That’s an essential development given the need to dramatically expand renewable power to combat climate change. The International Energy Agency reported earlier this year that solar and wind power must be added four times faster than in 2020 if the world is to reach net-zero carbon emissions by 2050, the target set by climate scientists to give us a chance to keep global warming below 1.5 degrees Celsius over the coming century.

The Florida grid has its idiosyncrasies. The state is not deregulated, meaning utilities own their own generation and are vertically integrated. FPL serves some 11 million residents, making it one of the largest vertically integrated regulated utilities in the country.

Some energy experts have criticized the state for making it very difficult for third-party developers to compete in building solar. Vote Solar’s Chiles Ottenweller said there should be a place for competitive, third-party-backed community solar, but it would probably require enabling legislation. 

The solar buildout is part of a larger FPL plan that was approved on Tuesday, which includes a record-setting increase in rates the utility will be allowed to charge its customers to recover the costs of its investments and operations.

Some groups said the package will cost residential electricity customers far too much. In a filing with the Public Service Commission, three organizations — Florida Rising, the League of United Latin American Citizens and the Environmental Confederation of Southwest Florida — criticized FPL’s relentless” buildout, which serves as a basis for setting electricity rates, from some $16 billion in 2009 to a projected $68 billion in 2025, despite the projected population increase for that period being only 20 percent. The groups are also skeptical of FPL’s community solar efforts, referring to the utility’s faux-community solar program.”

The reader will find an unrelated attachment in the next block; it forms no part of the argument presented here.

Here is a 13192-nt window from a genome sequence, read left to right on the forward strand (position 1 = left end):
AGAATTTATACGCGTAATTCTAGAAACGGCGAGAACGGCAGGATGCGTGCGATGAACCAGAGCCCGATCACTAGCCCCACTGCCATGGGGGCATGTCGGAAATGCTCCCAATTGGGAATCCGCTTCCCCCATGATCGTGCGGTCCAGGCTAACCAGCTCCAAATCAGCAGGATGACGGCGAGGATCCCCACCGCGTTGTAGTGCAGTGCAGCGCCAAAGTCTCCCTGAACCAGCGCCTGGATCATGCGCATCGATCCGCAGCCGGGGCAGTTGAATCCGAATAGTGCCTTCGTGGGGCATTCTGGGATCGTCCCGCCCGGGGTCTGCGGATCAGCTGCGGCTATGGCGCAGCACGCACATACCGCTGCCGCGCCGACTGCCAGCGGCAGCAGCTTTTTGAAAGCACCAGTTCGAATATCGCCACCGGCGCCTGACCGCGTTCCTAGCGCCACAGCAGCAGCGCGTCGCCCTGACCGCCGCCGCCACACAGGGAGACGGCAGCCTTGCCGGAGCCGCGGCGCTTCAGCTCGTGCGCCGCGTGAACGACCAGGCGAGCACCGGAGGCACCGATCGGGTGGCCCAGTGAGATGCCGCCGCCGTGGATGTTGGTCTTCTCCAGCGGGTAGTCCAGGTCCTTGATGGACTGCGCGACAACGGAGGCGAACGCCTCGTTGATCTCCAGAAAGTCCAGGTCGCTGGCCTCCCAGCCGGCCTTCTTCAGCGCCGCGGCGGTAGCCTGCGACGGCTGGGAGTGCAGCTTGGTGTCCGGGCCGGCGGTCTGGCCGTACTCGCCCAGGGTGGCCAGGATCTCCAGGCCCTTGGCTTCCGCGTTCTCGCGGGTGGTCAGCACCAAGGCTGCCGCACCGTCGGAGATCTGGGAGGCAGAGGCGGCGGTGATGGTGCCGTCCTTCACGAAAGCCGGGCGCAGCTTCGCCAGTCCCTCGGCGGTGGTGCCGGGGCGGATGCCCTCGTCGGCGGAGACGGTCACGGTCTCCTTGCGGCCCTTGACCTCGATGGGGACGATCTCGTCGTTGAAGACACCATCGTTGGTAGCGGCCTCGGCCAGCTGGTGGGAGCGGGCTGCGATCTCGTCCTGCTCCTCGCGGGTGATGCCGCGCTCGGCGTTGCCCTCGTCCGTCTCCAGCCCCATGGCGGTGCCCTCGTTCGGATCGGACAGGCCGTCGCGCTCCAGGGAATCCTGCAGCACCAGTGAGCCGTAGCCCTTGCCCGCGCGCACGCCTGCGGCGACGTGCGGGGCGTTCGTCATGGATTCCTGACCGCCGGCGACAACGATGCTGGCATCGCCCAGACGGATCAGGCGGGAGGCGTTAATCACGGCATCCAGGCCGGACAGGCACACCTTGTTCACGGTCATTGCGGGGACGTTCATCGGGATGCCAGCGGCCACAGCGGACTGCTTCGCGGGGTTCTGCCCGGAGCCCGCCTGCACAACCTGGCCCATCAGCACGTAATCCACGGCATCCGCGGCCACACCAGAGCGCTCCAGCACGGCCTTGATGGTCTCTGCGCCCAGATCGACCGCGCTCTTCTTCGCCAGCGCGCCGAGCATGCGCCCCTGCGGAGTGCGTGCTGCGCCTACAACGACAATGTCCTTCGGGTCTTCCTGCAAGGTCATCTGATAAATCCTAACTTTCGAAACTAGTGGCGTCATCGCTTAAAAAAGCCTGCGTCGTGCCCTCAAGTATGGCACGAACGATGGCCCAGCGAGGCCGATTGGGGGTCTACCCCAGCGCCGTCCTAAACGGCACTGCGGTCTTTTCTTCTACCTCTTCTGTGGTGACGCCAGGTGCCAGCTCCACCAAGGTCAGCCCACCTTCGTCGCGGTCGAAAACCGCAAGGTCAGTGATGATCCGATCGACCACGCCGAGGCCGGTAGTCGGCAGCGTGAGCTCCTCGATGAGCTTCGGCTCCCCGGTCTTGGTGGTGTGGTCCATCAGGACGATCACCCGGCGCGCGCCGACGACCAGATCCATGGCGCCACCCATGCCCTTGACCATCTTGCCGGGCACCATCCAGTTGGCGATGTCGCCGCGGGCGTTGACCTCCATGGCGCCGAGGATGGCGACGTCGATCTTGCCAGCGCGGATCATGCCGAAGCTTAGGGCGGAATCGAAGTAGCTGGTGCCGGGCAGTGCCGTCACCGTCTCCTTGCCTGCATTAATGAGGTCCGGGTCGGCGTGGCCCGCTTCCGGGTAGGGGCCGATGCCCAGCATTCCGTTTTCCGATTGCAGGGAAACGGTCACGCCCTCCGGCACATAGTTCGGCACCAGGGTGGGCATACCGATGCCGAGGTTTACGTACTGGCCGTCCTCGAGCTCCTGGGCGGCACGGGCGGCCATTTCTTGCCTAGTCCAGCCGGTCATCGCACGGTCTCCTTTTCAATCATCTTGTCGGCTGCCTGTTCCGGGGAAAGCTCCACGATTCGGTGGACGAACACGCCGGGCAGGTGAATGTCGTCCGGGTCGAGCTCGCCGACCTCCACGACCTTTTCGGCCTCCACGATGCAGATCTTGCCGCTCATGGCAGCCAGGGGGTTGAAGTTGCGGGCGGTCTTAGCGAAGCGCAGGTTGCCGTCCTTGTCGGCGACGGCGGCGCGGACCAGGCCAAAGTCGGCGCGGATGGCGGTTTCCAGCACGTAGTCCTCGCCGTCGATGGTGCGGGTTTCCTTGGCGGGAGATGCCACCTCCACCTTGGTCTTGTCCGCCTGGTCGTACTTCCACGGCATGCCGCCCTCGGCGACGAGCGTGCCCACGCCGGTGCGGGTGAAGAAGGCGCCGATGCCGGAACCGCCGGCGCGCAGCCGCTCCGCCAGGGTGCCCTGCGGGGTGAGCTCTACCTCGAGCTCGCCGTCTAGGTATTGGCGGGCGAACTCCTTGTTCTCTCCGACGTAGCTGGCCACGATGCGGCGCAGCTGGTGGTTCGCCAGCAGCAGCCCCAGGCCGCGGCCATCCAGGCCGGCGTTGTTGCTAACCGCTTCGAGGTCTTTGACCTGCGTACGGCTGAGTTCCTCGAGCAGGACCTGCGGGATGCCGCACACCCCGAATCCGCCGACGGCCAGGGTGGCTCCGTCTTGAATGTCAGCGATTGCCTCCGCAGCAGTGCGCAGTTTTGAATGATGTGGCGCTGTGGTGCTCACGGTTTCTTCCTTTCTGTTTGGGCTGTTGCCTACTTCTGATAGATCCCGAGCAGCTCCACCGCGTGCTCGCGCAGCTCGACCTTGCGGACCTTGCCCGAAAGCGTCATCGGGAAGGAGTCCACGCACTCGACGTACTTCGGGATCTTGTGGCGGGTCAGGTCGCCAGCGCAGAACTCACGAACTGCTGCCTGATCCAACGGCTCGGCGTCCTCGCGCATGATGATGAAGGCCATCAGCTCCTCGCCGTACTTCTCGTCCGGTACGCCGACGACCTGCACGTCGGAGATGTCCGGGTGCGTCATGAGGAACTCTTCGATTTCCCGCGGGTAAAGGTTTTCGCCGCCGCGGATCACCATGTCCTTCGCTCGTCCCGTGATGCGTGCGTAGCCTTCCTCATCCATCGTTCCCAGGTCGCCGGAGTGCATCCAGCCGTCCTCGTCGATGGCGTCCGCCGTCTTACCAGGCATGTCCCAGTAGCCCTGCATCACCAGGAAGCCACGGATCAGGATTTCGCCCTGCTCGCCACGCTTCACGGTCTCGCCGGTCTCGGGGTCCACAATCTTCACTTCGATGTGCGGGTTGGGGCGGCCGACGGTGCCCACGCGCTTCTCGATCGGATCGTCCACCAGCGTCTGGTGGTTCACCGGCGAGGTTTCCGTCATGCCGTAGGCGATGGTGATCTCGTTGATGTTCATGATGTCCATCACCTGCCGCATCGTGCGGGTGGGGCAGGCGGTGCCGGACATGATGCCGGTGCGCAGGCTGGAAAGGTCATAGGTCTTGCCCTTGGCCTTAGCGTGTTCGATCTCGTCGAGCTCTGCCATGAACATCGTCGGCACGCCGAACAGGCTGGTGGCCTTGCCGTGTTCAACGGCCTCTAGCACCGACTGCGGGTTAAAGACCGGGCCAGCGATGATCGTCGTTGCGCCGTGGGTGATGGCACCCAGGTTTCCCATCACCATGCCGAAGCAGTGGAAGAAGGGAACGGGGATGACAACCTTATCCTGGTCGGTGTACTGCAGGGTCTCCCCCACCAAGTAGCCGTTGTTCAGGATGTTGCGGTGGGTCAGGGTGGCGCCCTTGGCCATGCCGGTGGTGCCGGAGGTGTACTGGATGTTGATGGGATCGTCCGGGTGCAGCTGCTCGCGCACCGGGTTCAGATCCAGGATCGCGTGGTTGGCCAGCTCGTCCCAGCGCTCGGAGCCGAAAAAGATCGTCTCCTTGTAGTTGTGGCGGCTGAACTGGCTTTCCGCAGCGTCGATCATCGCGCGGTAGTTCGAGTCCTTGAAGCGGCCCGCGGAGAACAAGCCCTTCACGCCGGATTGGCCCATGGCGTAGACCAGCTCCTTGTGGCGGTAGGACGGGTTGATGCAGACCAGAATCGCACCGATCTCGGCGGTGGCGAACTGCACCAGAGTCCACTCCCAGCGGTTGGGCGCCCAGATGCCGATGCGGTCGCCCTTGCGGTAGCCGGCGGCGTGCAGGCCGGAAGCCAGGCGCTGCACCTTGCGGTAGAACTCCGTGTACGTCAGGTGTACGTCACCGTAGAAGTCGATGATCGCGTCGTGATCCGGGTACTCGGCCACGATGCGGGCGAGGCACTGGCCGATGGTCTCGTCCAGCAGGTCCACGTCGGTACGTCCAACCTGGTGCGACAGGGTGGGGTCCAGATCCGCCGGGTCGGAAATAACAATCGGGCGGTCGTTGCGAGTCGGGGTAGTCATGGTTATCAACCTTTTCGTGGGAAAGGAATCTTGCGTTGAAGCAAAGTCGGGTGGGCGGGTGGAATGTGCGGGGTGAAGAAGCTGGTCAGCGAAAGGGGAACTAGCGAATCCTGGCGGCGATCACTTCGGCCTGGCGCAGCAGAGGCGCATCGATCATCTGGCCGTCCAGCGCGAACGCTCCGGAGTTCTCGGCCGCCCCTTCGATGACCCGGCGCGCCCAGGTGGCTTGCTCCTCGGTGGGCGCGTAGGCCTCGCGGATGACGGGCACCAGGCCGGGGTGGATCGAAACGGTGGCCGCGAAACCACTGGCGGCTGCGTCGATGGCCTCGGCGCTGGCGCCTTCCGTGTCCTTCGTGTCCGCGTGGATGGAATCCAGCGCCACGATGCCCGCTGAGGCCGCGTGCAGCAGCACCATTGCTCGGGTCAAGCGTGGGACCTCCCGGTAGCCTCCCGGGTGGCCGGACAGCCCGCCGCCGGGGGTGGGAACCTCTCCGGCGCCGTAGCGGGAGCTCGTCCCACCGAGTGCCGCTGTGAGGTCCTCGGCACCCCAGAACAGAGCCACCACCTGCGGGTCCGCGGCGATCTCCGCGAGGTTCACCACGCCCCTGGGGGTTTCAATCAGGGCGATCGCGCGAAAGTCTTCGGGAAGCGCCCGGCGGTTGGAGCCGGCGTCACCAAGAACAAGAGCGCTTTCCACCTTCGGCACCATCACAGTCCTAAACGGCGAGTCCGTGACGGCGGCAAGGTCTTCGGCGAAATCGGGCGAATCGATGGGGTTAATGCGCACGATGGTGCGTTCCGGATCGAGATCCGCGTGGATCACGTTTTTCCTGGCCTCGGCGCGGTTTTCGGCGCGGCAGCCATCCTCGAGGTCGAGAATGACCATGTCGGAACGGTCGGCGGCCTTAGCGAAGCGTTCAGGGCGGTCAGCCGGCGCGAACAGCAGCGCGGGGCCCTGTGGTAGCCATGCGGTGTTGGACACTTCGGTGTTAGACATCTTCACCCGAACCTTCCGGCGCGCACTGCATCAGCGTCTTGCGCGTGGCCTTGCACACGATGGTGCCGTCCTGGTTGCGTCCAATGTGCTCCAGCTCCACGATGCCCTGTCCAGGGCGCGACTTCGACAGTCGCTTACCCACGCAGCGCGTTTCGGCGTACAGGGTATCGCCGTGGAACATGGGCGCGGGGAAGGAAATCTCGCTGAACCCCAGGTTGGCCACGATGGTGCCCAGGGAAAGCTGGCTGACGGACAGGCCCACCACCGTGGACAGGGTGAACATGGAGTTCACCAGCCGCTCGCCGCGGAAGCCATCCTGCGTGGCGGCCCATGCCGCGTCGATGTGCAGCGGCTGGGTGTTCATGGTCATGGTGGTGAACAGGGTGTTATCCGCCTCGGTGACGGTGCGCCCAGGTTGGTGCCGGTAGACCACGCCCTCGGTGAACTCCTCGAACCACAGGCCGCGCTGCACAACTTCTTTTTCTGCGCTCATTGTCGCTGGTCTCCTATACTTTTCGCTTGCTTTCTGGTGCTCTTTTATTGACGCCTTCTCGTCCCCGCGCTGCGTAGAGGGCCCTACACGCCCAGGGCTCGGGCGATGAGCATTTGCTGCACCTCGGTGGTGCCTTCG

But the commission approved FPL’s plan unanimously, noting that residents in northwest Florida’s Panhandle, where the utility recently expanded its territory, will have lower rates than they would have otherwise. 

Commission Chair Gary F. Clark said public interest in the package was enormous, noting that he had received more than 1,100 emails.

FPL was already the state’s largest utility when it merged with Gulf Power Company in the Panhandle earlier this year, creating a combined company that controls 55 percent of electricity sales in Florida.

Existing solar farms in Florida are dispersed across the state, but most are inland. Florida’s Instagram image is of sun and palm trees on beaches, but in coastal areas, a cloud in the summer can form in minutes and block large solar arrays, so geographic distribution across different parts of the state makes sense. The acquisition of Gulf Power gives FPL a stretch of western territory where it can build solar that will continue generating energy later into the evening.

While the state is ascending the solar rankings, it ranks low by several other climate metrics. Famously, Republican Governor Rick Scott, who held the office from 2011 to 2019, banned state officials from even using the term climate change.”

Watchdogs like Cavros say Florida is sadly far behind on climate-related policies like energy-efficiency programs that would save residents money. A new proposal for efficiency programs is expected from the Public Service Commission in the coming weeks. It will be another sign of how ready state officials are to address the climate crisis and its impact on Floridians.

Ingrid Lobet currently divides her time between reporting on climate solutions and investigative work on climate, energy and environmental health.